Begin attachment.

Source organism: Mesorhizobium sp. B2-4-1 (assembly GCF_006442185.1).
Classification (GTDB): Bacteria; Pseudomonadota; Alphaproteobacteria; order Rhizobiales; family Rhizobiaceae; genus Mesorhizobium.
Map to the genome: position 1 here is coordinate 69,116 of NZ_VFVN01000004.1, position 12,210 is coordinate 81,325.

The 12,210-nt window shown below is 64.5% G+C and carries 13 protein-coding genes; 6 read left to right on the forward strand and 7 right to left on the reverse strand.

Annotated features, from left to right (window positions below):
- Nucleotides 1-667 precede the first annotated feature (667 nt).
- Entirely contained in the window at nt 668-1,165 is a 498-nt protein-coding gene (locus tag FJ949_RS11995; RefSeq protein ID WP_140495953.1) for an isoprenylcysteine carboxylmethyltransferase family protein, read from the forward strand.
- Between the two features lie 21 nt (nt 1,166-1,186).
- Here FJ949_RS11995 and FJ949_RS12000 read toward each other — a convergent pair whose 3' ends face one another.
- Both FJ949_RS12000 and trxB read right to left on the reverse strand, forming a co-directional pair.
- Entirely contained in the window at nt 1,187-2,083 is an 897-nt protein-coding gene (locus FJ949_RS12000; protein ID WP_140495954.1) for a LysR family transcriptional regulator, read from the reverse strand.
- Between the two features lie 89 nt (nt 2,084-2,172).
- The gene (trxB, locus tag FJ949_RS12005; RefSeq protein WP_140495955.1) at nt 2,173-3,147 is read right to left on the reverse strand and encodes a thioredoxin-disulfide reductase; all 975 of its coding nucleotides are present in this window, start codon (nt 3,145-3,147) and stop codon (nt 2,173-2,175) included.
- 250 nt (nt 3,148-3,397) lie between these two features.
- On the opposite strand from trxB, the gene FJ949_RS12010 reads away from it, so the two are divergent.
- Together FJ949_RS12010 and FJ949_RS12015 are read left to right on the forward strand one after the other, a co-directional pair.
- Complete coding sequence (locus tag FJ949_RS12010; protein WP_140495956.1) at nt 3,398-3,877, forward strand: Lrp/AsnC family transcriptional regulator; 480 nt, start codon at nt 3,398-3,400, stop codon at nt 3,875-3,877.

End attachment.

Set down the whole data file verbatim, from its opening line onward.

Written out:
Source organism: Mesorhizobium sp. B2-4-1 (assembly GCF_006442185.1).
Classification (GTDB): Bacteria; Pseudomonadota; Alphaproteobacteria; order Rhizobiales; family Rhizobiaceae; genus Mesorhizobium.
Map to the genome: position 1 here is coordinate 69,116 of NZ_VFVN01000004.1, position 12,210 is coordinate 81,325.

The 12,210-nt window shown below is 64.5% G+C and carries 13 protein-coding genes; 6 read left to right on the forward strand and 7 right to left on the reverse strand.

Annotated features, from left to right (window positions below):
- Nucleotides 1-667 precede the first annotated feature (667 nt).
- Entirely contained in the window at nt 668-1,165 is a 498-nt protein-coding gene (locus tag FJ949_RS11995; RefSeq protein ID WP_140495953.1) for an isoprenylcysteine carboxylmethyltransferase family protein, read from the forward strand.
- Between the two features lie 21 nt (nt 1,166-1,186).
- Here FJ949_RS11995 and FJ949_RS12000 read toward each other — a convergent pair whose 3' ends face one another.
- Both FJ949_RS12000 and trxB read right to left on the reverse strand, forming a co-directional pair.
- Entirely contained in the window at nt 1,187-2,083 is an 897-nt protein-coding gene (locus FJ949_RS12000; protein ID WP_140495954.1) for a LysR family transcriptional regulator, read from the reverse strand.
- Between the two features lie 89 nt (nt 2,084-2,172).
- The gene (trxB, locus tag FJ949_RS12005; RefSeq protein WP_140495955.1) at nt 2,173-3,147 is read right to left on the reverse strand and encodes a thioredoxin-disulfide reductase; all 975 of its coding nucleotides are present in this window, start codon (nt 3,145-3,147) and stop codon (nt 2,173-2,175) included.
- 250 nt (nt 3,148-3,397) lie between these two features.
- On the opposite strand from trxB, the gene FJ949_RS12010 reads away from it, so the two are divergent.
- Together FJ949_RS12010 and FJ949_RS12015 are read left to right on the forward strand one after the other, a co-directional pair.
- Complete coding sequence (locus tag FJ949_RS12010; protein WP_140495956.1) at nt 3,398-3,877, forward strand: Lrp/AsnC family transcriptional regulator; 480 nt, start codon at nt 3,398-3,400, stop codon at nt 3,875-3,877.